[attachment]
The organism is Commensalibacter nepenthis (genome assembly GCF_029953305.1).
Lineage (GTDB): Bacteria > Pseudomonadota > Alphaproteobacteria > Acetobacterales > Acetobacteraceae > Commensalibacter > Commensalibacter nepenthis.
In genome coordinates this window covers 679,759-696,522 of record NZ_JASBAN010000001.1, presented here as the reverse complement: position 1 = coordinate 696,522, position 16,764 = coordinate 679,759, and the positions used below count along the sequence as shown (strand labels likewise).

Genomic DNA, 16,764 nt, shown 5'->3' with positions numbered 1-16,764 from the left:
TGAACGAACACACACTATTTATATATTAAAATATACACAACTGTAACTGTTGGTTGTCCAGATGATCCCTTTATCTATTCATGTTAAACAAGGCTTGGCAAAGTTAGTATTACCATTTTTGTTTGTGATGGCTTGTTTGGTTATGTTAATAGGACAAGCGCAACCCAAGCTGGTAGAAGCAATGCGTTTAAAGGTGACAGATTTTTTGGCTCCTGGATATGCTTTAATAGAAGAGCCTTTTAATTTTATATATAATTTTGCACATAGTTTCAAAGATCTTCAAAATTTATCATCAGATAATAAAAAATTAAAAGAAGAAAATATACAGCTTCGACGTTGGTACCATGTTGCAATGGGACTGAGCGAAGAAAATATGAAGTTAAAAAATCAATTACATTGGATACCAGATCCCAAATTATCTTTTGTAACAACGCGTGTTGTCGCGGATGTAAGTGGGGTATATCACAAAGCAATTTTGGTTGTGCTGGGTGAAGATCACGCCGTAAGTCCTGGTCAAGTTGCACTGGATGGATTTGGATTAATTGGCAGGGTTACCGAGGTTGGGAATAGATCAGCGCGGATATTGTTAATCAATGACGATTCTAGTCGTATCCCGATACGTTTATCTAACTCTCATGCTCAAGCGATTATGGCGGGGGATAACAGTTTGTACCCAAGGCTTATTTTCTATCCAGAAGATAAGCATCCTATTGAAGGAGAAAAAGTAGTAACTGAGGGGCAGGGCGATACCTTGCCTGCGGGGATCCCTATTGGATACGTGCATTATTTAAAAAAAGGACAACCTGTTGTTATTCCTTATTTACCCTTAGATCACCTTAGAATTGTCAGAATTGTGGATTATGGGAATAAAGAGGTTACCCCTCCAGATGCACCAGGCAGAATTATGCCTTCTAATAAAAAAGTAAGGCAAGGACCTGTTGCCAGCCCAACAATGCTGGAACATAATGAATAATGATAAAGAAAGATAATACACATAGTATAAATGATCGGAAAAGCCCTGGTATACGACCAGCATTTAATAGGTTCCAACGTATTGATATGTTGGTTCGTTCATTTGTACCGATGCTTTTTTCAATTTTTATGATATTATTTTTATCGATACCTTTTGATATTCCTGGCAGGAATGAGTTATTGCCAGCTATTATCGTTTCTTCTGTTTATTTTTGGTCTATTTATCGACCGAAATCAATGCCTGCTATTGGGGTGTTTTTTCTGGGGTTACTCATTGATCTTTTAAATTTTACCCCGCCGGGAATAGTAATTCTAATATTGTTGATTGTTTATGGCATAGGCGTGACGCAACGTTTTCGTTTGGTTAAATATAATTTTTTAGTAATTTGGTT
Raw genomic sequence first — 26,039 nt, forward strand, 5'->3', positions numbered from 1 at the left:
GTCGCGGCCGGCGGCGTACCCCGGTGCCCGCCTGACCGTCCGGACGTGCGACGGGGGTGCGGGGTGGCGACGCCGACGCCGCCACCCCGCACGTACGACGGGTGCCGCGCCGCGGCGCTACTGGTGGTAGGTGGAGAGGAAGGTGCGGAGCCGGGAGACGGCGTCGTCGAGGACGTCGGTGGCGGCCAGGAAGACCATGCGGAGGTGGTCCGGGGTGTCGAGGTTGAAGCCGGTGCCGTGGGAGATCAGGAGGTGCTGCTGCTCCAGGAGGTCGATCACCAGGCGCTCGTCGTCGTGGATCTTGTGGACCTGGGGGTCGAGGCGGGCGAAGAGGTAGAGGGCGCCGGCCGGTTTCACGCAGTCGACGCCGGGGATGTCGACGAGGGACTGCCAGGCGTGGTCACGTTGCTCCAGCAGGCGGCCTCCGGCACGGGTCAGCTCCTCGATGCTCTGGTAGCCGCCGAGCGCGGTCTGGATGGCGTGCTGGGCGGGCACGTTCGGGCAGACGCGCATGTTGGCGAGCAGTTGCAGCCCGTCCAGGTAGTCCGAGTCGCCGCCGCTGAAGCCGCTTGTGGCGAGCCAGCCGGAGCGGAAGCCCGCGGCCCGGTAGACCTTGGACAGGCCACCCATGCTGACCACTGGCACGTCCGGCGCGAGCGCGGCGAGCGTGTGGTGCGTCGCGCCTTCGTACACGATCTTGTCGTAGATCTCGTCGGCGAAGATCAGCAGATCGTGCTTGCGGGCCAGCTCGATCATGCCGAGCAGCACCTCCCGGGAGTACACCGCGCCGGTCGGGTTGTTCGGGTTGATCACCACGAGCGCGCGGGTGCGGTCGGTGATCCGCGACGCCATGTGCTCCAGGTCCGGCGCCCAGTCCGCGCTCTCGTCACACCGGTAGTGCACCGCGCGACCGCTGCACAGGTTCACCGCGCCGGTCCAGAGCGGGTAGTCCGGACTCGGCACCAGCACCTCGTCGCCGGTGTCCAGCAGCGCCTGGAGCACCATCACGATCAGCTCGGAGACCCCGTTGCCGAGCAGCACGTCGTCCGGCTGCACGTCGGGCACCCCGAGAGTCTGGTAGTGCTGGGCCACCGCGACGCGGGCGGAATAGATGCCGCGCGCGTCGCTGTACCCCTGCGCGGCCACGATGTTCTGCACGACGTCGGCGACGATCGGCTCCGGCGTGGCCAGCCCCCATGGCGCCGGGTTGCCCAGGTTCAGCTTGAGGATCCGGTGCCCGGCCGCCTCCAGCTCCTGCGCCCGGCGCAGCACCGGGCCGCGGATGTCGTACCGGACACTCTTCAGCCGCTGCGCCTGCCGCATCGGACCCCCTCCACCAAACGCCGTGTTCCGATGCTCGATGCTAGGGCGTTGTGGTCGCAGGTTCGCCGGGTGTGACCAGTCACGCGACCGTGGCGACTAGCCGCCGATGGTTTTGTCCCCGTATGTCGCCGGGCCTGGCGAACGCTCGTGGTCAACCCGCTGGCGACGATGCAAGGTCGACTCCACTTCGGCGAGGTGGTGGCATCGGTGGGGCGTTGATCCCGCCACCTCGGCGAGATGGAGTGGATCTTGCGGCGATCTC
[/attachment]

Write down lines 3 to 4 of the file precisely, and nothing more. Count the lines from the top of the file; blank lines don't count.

In genome coordinates this window covers 679,759-696,522 of record NZ_JASBAN010000001.1, presented here as the reverse complement: position 1 = coordinate 696,522, position 16,764 = coordinate 679,759, and the positions used below count along the sequence as shown (strand labels likewise).

Genomic DNA, 16,764 nt, shown 5'->3' with positions numbered 1-16,764 from the left: